Calling All Board Game Enthusiasts

Richard Tatge owns more than 6000 board games. And really, that's if you count each game as "one:" i.e. you count Magic: The Gathering as one game, even if you own some 70 variants of it (which he does). So yes, a lot of board games, all kinds, filling the house faster than he can build shelves.

And, oh, I wish I'd had room in the story to mention the other things he collects: hundreds of pumpkins for Halloween and Santa Clauses for Christmas, enough lights to make his house worth driving across town just to see during the holidays. Because collections, Tatge believes, are to be shared.

1970s board games designed to look like books! Cool!

1970s board games designed to look like books! Cool!

Interview with Poet Sun Yung Shin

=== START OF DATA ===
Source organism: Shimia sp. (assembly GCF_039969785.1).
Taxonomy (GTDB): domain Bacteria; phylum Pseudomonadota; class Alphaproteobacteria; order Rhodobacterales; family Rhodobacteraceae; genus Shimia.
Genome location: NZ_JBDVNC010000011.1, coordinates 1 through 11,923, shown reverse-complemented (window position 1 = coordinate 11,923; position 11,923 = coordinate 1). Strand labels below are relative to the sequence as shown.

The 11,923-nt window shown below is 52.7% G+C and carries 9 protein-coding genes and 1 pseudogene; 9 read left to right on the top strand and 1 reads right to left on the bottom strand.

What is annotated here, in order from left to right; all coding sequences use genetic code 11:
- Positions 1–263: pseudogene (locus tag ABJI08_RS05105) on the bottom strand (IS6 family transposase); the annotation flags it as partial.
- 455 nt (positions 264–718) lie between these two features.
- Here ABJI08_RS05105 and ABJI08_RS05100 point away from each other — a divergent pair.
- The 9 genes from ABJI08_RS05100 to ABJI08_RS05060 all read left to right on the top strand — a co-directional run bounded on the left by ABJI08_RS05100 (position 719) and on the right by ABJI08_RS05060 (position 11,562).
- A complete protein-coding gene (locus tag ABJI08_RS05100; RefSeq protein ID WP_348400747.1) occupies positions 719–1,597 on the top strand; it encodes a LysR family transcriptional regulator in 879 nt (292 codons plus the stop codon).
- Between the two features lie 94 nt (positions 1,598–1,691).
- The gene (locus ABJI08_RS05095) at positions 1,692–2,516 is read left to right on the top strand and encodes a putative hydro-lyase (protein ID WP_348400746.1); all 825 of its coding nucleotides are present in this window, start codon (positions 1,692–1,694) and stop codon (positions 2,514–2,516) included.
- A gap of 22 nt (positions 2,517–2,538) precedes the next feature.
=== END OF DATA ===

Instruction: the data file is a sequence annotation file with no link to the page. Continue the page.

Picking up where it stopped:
It was a treat to interview Minneapolis writer Sun Yung Shin for this radio story. She is such a warm person, broadly interested in the world and deeply thoughtful. Example? Her new poetry book Unbearable Splendor manages to speak to the ancient story of Antigone, modern commentaries on race and identity...and robots. Curious?

 

 

 

One Man's Love Affair with a Failed 1876 Bank Robbery

PRX Remix (Public Radio Exchange's curated stream of awesome radio stories) just picked up my story about re-enacting Jesse James' Northfield Bank Robbery. It was one of the most fun stories I've worked on. I mean, who doesn't want a chance to go back to the base camp to interview guys in 1876 period costume who bring a bank robbery to life?

Trip DeMann in full costume

It's a powerful story to tell. The infamous James-Younger gang ventured north to Minnesota only once in their careers. Some $15,000 lay waiting in the bank's vault: the entire savings of much of the town and Carleton and St. Olaf Colleges. Yet the gang barely escaped with their lives--and only $26 to show for it--thanks to the quick response of the townspeople and the heroism of the acting cashier, Joseph Lee Heywood. Despite being threatened and beaten, he refused to open the vault.